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Monday, November 19, 2018

A Wish List I Don't Really Want

If I had what I wished for
I'd wish for a world without pain
No heart-ache, no sorrow
All sunshine -  no rain.

Yes, there are days that this is what I wish for.

Remember the good old days of the Wish Book?  Sears put it out for years, and it would be well-eared by now, creating all kinds of fantasies about the perfect Christmas.  It was a sad day when Sears closed its doors and the ways of paper catalogues full of dreams and wishes gave way to the great world-wide web.

Today it is Amazon on-line, and a host of other retailers.  Our wish is their command... and the delivery trucks are busy this time of year.  Perhaps we have to remind ourselves to get out, take a walk, and shop local.

But the true things of life really wished for go far deeper than the material things.  We buy into the lie that stuff will make us happy, but deep down, we know it isn't true.  And as we ramp up to Black Friday .... and I can't believe all the PRE-black Friday sales that have been heavily advertised, we can get swept into the world of good deals, and the desire that perhaps I do need this stuff...and it seems to get blacker every year. 

In the hospital corridors that I often roam in my line of work, I see a far greater need, or wish, if you like.  And all the health dollars in the world can't often create the outcome we desire, or speed up the system, or change some really hard news.

I've been thinking lately... is what I wish for truly what I really want... or need?

I do know that is has been the most difficult things in my life that have taught me the most.  Things about beauty, and the fragility of relationships, and about noticing the little things.  When you think of that pearl that is developed in the darkness of the oyster, it is not without the friction and darkness and challenge that beauty emerges.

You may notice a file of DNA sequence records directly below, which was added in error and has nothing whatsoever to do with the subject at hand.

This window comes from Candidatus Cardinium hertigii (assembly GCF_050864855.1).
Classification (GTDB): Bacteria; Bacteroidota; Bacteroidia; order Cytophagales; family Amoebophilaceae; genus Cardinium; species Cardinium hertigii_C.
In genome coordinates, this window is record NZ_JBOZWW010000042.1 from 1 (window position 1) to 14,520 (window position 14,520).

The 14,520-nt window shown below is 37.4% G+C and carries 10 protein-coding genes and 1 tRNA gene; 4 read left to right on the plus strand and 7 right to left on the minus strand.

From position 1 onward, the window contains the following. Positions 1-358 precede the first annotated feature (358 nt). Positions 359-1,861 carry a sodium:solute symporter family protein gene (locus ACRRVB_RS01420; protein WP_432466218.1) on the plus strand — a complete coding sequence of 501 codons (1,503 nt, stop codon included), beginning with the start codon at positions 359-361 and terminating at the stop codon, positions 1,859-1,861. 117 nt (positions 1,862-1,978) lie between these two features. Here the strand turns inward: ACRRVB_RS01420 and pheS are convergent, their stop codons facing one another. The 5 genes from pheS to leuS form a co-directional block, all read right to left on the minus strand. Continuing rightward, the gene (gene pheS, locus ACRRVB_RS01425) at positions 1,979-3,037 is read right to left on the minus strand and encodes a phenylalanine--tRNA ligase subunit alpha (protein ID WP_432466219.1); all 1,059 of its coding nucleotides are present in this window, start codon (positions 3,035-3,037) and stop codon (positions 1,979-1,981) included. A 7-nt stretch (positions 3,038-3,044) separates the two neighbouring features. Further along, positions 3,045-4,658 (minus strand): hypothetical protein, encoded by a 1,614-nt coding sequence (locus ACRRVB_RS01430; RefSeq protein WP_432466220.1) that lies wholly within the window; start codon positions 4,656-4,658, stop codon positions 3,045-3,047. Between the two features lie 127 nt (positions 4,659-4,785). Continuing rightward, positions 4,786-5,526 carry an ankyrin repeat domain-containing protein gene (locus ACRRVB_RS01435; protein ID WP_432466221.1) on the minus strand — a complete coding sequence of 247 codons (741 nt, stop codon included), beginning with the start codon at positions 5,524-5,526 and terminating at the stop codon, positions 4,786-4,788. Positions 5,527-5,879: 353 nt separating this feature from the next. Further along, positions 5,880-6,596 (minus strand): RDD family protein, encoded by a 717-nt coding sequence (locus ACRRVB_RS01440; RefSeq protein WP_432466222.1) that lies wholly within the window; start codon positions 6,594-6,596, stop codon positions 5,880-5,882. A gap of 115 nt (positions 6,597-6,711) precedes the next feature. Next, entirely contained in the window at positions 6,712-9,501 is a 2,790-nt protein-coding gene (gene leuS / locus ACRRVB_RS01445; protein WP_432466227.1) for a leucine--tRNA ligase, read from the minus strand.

I don't say that lightly.  I heard stories just today about what is so hard about a challenging illness.  It wouldn't be wished on anyone.  And yet, over and over, I hear those who say that their illness was a gift, a teacher, and that good things happened because of it.  Families come together, people help people, what is really important emerges.

I remember well how I felt when I was newly widowed and watching other couples fight over trivial things.  It made me crazy.  I wanted to shake them and say... don't you see what you have?  And I knew in my loss that I never cherished what I truly had all along.

Yes, we can wish for a comfortable, easy life.  I sometimes wonder what a bored life would look like.  But then I realize how rich I am, and give thanks for the full life that is mine. 

Sometimes we want a church that is comfortable too... a church where we "fit" in.  But the truth of it is, we bring our messy lives, we hold tension of not always being the same, we learn to live with unity where there is not always sameness.  This is the beauty of communion, the sacrament of eucharist.. we are thankful for what we all share together, broken as we are.  We are filled with gratitude for the One who calls us all to live in unity.

So, perhaps I don't wish for a world without pain.  Pain draws attention to what needs attention.
Heart-ache reveals that I have loved deeply and I can bring my cares to God.
We need the rain as much as we need the sun...

And right now as we approach the Advent Season, we bring our longings and our yearnings and what we wish for and ask God what we truly need.  For that is where our strength comes from.  Not from wishes fulfilled, but knowing we are the beloved and we can say, "The Lord is My Shepherd, I have everything I need."  As Teresa of Avilla said it so well... "God is enough."





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